Now we use the angles to pass into the coroutines. Every coroutine is an IEnumertor function. Which means we need to import the System.Collections library.

We need two coroutines, one for rotating, one for flipping. The coroutine works by having a while loop that returns yield return null. Yield return null tells the engine that when you reach this method again, start from the while loop.

	IEnumerator FlipMe (float nextstep)
	{
		rotating = true; 
		float step = 232 * Time.smoothDeltaTime;
		Quaternion fromAngle = transform.rotation;
		Quaternion newRotation = Quaternion.Euler (new Vector3(0, 0, nextstep));	

		while (transform.rotation != newRotation) {//the original angle from the input key dot with 90 degree < !=  0 
			transform.rotation = Quaternion.RotateTowards(transform.rotation, newRotation, step);
				yield return null;
		}
		rotating = false; 			
	}

I use the rotate towards quaternion function because we have a goal angle that we get closer to each time we run the coroutine.
We do the same for the Rotate coroutine. I have two methods because the step aka speed of rotation. I wanted the rotation to be slightly faster than flipping because in VR a full 180 degree flip is slightly more jarring, so slower speed is needed.

IEnumerator RotateMe(float nextstep) {
		rotating = true; 
		float step = 500 * Time.smoothDeltaTime;
		Quaternion fromAngle = transform.rotation;
		Quaternion newRotation = Quaternion.Euler (new Vector3(0, 0, nextstep));	
		while(transform.rotation != newRotation){//the original angle from the input key dot with 90 degree < !=  0 
			transform.rotation = Quaternion.RotateTowards(transform.rotation, newRotation, step);//newRotation;
			yield return null;

		}
		rotating = false; 
	}

Now we need to call the coroutine in the Update function:

	void Update () {
		if(Input.GetKeyUp(KeyCode.Q)){
		
			if(!rotating) {
				angle = getNextLeftAngle(angle);
				StartCoroutine(RotateMe(angle));
			}
		}

		if(Input.GetKeyUp(KeyCode.E)){
			
			if(!rotating) {
				angle = getNextRightAngle(angle);
				StartCoroutine(RotateMe(angle));
			}
		}

		if(Input.GetKeyUp("space")){
			
			if(!rotating) {
				angle = getNextFlip(angle); 
				StartCoroutine(FlipMe(angle));
			}
		}
	}

Now we add this script to the PlatformRotator Object. Run the code and now we see that each time we hit ‘q’, ‘e’, or ‘space’ the platfroms rotate appropriately. YAY!

Okay and now we are done with the biggest chunk of the game! Really all that’s left is adding game mechanics like ending the game and getting points.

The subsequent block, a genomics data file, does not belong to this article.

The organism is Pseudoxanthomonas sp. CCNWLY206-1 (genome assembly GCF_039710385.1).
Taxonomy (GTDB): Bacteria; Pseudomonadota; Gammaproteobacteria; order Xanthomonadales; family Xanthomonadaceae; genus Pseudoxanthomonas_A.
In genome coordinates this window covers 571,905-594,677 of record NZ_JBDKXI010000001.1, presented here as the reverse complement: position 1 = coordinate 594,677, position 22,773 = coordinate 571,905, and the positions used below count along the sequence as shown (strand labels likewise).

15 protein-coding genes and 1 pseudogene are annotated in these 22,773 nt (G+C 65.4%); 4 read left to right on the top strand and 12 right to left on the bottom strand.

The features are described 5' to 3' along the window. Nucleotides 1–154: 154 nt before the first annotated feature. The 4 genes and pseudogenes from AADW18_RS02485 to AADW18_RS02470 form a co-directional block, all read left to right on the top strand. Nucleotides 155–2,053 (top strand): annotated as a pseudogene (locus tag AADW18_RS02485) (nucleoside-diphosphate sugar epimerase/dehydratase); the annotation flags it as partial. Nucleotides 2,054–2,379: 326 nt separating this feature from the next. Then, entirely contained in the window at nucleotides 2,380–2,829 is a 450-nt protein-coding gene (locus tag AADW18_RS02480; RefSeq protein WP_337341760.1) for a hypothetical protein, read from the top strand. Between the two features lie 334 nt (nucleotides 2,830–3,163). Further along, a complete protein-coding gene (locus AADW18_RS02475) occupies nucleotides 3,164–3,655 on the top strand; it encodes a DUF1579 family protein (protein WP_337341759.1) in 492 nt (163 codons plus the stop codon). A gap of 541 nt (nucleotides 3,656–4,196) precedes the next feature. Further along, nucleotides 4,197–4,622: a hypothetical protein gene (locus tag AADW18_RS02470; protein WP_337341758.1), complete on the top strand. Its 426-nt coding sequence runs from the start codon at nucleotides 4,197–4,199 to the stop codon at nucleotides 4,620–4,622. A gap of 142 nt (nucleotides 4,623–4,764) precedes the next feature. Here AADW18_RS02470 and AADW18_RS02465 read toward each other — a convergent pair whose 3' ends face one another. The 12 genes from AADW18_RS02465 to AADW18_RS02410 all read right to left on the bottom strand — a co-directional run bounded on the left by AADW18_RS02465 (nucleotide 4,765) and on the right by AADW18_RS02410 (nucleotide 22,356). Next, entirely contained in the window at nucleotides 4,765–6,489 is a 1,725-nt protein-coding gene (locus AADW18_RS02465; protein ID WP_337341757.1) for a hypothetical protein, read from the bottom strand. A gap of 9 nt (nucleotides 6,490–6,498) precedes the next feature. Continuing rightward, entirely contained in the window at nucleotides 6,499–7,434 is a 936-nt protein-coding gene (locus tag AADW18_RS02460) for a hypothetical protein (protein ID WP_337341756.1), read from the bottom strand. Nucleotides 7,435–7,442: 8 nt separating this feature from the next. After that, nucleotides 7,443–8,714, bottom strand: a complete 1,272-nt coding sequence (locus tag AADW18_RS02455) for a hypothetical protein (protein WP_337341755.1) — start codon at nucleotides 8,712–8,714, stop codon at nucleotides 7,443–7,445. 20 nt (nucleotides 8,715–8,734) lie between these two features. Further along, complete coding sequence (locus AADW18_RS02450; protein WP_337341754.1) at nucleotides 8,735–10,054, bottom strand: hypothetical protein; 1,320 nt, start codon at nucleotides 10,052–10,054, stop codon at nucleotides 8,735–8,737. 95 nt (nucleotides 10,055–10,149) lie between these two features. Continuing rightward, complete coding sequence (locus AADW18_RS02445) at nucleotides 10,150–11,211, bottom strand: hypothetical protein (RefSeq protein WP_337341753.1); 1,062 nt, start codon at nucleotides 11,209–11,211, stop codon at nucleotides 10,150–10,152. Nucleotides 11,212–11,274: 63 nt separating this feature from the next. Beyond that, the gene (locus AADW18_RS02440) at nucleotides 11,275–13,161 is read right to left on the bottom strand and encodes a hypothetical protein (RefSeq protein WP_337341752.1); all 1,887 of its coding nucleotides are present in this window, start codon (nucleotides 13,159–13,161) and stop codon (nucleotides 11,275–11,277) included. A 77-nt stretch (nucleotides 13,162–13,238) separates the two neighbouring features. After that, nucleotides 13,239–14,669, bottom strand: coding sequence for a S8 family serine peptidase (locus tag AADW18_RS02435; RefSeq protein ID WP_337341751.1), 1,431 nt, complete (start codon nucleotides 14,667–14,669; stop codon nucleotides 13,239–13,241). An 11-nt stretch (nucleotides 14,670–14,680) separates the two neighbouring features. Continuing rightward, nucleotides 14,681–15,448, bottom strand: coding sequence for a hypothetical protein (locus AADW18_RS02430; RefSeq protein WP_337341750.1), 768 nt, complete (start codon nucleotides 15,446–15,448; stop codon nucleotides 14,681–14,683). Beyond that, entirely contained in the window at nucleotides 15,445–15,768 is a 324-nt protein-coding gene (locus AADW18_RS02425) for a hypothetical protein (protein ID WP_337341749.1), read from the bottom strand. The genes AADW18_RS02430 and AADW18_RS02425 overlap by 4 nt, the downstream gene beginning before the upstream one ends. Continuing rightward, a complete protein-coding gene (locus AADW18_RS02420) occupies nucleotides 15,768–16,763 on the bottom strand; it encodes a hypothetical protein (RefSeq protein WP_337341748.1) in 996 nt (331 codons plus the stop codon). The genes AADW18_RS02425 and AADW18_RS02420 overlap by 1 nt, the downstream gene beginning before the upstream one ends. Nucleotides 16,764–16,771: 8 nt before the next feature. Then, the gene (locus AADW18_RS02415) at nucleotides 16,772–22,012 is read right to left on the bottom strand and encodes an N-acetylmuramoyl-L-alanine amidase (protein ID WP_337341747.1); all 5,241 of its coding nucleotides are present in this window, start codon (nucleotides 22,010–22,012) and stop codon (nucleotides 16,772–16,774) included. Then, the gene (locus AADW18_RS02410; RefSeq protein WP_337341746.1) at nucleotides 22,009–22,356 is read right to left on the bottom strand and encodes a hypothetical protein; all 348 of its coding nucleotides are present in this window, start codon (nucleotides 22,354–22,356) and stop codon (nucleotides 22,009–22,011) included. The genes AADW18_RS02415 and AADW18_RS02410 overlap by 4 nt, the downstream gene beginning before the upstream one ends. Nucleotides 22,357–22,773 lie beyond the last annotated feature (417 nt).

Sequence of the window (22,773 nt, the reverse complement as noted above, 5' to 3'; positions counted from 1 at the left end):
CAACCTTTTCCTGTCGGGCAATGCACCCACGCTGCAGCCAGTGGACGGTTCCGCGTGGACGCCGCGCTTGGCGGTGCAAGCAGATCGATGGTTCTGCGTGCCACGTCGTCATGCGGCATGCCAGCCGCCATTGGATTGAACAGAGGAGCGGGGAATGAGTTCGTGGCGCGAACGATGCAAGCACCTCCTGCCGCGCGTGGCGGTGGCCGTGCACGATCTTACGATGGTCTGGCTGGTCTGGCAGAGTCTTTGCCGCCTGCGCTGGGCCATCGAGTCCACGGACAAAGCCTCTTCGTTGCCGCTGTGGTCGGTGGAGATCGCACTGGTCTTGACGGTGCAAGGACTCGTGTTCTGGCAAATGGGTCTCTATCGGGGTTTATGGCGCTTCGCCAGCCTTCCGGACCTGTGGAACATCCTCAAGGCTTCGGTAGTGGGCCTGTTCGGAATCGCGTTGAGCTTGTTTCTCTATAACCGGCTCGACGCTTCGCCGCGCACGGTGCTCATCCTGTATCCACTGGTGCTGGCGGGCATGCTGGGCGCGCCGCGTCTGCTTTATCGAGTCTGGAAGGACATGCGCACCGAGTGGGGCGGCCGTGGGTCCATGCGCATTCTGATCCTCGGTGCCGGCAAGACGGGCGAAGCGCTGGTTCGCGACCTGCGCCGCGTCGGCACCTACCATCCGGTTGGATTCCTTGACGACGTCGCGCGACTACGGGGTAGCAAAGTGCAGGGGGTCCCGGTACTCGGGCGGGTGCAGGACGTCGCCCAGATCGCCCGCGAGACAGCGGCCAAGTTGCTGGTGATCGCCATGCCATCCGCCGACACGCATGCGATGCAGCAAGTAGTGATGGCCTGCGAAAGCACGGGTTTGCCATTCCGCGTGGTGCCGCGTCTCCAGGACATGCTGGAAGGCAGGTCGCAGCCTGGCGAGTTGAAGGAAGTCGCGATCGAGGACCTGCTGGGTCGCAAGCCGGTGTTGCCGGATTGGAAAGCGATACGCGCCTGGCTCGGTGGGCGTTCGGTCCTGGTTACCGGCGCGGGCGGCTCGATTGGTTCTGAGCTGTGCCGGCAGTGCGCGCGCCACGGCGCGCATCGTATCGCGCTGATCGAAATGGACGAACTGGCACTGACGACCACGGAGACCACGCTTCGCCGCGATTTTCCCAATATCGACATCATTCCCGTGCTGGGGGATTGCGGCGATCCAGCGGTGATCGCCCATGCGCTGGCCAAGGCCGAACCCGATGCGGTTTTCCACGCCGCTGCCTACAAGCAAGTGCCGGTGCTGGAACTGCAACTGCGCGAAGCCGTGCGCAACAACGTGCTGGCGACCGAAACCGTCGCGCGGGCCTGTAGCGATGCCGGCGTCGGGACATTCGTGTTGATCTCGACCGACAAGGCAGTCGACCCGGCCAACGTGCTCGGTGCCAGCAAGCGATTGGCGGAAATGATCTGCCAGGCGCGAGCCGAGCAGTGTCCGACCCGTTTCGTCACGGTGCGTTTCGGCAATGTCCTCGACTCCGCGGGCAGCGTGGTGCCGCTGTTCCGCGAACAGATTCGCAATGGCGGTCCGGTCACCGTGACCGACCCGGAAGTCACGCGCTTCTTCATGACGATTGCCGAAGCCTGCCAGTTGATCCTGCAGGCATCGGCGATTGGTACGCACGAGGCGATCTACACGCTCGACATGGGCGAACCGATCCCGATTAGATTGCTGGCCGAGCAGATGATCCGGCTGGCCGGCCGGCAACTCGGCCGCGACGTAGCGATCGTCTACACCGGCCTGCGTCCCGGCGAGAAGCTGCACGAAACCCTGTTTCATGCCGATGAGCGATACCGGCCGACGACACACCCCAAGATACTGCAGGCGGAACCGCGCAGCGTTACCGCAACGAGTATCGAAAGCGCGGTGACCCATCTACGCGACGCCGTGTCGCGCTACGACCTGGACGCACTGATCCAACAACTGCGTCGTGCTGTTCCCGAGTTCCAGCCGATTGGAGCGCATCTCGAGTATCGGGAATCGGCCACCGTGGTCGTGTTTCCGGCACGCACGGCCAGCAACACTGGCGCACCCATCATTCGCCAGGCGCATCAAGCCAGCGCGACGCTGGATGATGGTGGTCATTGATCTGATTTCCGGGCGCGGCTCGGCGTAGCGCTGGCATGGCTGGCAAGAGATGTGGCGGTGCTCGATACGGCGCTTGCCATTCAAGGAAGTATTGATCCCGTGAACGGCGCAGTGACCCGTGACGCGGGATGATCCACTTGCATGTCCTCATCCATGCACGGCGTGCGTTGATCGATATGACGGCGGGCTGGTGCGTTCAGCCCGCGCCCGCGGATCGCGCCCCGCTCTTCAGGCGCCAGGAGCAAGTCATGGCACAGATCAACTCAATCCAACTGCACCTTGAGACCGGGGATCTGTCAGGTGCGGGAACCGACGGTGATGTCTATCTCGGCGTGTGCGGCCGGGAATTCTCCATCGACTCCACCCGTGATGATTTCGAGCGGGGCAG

Happy Coding!

-TheNappingKat

Unity Gaming: Getting Infinite Working

Infinite Runner

Okay so the game I’m making is an infinite runner. What’s an infinite runner. Well it’s pretty self-explanatory but just to make sure everyone is on the same page; an infinite runner game is a game where the world is procedurally generated as the player experiences it, and will exist for as long as the player is alive. Most infinite runners take the title seriously and have their players running along a path that is never ending while collecting prizes and/or dodging enemies.

This unique-ish twist that this example has, is that it’s not going to be 3rd person or 2D like most infinite runner.

Gravity Gunner is a First Person Shooter Infinite Runner.

Platforms

So for our infinite runner we need a character to run constantly. Now you can do this of two ways.

  1. Have the user control your charters speed and movement. While the environment passes by. Think Super Mario Bros.
  2. The player’s speed/position is locked and the user can only control limited direction. Think Temple Run.

In this example the player’s forward direction is locked and the user can only manipulate left/right direction. 

Spawners

Understanding Spawners

Okay so when I say Spawner, what do I mean. Well the Spawner is an object that generates objects, either from scratch or clones of specified objects. In an infinite runner the Spawner refers to the script that will generate the next platform in your series. Now we will use Spawners for our platform generation but it can also be used for generating enemies.

So before we can create our Spawner we should create the objects that we want to Spawn and convert to Prefabs. This way the prebas can be used multiple times in our game.

For an infinite runner I want to create flat platforms for my character to run on. And since the character is going to manipulate “gravity” we will want to spawn four platforms to form a hallway with top, bottom, left and right sides.

So for this piece let’s start simple and build from there.

With any infinite runner its all about the prefabs. The Platform prefabs usually contain.

  • The model for the platform
  • The behavior of that platform, a.k.a whether or not it’s moving
  • Enemy characters
  • Coins or items for the characters
  • Random other triggers for end of level, or game actions

Although some of the items will be generated randomly by their own spawners the location of them in the world usually is dependent on the world/pieces/platforms generated.

Creating Span Object/Platform

So I’m creating my own platform, but you can easily import one from the assets store or from a 3D modeling program. I’m just doing it this way cause it’s faster.

  1.  Create a Cube